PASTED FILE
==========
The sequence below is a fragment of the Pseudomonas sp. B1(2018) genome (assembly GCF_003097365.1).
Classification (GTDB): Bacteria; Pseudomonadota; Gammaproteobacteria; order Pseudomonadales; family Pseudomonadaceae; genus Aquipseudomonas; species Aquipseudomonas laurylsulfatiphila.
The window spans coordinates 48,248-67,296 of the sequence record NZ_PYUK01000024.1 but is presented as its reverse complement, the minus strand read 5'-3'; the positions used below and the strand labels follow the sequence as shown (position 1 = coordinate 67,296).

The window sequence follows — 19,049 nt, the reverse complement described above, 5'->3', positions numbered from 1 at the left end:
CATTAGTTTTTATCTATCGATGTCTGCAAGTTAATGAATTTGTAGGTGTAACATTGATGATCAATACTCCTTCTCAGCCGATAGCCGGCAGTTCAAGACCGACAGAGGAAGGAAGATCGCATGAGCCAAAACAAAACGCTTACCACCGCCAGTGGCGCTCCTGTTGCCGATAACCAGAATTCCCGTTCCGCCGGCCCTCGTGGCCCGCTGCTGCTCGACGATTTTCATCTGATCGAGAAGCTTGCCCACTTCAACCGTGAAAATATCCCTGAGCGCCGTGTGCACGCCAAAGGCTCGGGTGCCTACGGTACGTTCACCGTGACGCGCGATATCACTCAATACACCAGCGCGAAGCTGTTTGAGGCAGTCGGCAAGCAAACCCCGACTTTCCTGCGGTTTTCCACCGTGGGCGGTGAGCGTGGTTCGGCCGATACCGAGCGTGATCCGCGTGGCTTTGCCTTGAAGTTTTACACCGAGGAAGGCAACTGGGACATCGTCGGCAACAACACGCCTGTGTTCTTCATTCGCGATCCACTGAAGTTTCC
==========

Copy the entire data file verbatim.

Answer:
The sequence below is a fragment of the Pseudomonas sp. B1(2018) genome (assembly GCF_003097365.1).
Classification (GTDB): Bacteria; Pseudomonadota; Gammaproteobacteria; order Pseudomonadales; family Pseudomonadaceae; genus Aquipseudomonas; species Aquipseudomonas laurylsulfatiphila.
The window spans coordinates 48,248-67,296 of the sequence record NZ_PYUK01000024.1 but is presented as its reverse complement, the minus strand read 5'-3'; the positions used below and the strand labels follow the sequence as shown (position 1 = coordinate 67,296).

The window sequence follows — 19,049 nt, the reverse complement described above, 5'->3', positions numbered from 1 at the left end:
CATTAGTTTTTATCTATCGATGTCTGCAAGTTAATGAATTTGTAGGTGTAACATTGATGATCAATACTCCTTCTCAGCCGATAGCCGGCAGTTCAAGACCGACAGAGGAAGGAAGATCGCATGAGCCAAAACAAAACGCTTACCACCGCCAGTGGCGCTCCTGTTGCCGATAACCAGAATTCCCGTTCCGCCGGCCCTCGTGGCCCGCTGCTGCTCGACGATTTTCATCTGATCGAGAAGCTTGCCCACTTCAACCGTGAAAATATCCCTGAGCGCCGTGTGCACGCCAAAGGCTCGGGTGCCTACGGTACGTTCACCGTGACGCGCGATATCACTCAATACACCAGCGCGAAGCTGTTTGAGGCAGTCGGCAAGCAAACCCCGACTTTCCTGCGGTTTTCCACCGTGGGCGGTGAGCGTGGTTCGGCCGATACCGAGCGTGATCCGCGTGGCTTTGCCTTGAAGTTTTACACCGAGGAAGGCAACTGGGACATCGTCGGCAACAACACGCCTGTGTTCTTCATTCGCGATCCACTGAAGTTTCC